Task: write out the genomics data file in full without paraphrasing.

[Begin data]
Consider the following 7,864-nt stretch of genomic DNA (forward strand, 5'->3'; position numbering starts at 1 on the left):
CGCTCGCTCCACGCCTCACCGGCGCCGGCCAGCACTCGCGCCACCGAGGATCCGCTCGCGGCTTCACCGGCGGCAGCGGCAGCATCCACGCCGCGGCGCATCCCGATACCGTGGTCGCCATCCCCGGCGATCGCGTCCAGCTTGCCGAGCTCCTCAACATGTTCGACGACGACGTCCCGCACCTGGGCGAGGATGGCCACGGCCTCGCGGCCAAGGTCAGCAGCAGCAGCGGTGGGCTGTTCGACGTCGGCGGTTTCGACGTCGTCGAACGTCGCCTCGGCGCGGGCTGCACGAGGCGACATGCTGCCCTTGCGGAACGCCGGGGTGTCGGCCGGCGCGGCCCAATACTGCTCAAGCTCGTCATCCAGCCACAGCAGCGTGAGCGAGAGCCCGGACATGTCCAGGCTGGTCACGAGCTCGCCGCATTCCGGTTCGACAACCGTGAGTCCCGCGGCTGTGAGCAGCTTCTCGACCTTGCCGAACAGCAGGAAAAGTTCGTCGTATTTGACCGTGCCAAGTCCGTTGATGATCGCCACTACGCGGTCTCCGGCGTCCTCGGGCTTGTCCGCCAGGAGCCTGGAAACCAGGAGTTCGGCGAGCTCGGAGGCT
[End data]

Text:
Consider the following 7,864-nt stretch of genomic DNA (forward strand, 5'->3'; position numbering starts at 1 on the left):
CGCTCGCTCCACGCCTCACCGGCGCCGGCCAGCACTCGCGCCACCGAGGATCCGCTCGCGGCTTCACCGGCGGCAGCGGCAGCATCCACGCCGCGGCGCATCCCGATACCGTGGTCGCCATCCCCGGCGATCGCGTCCAGCTTGCCGAGCTCCTCAACATGTTCGACGACGACGTCCCGCACCTGGGCGAGGATGGCCACGGCCTCGCGGCCAAGGTCAGCAGCAGCAGCGGTGGGCTGTTCGACGTCGGCGGTTTCGACGTCGTCGAACGTCGCCTCGGCGCGGGCTGCACGAGGCGACATGCTGCCCTTGCGGAACGCCGGGGTGTCGGCCGGCGCGGCCCAATACTGCTCAAGCTCGTCATCCAGCCACAGCAGCGTGAGCGAGAGCCCGGACATGTCCAGGCTGGTCACGAGCTCGCCGCATTCCGGTTCGACAACCGTGAGTCCCGCGGCTGTGAGCAGCTTCTCGACCTTGCCGAACAGCAGGAAAAGTTCGTCGTATTTGACCGTGCCAAGTCCGTTGATGATCGCCACTACGCGGTCTCCGGCGTCCTCGGGCTTGTCCGCCAGGAGCCTGGAAACCAGGAGTTCGGCGAGCTCGGAGGCT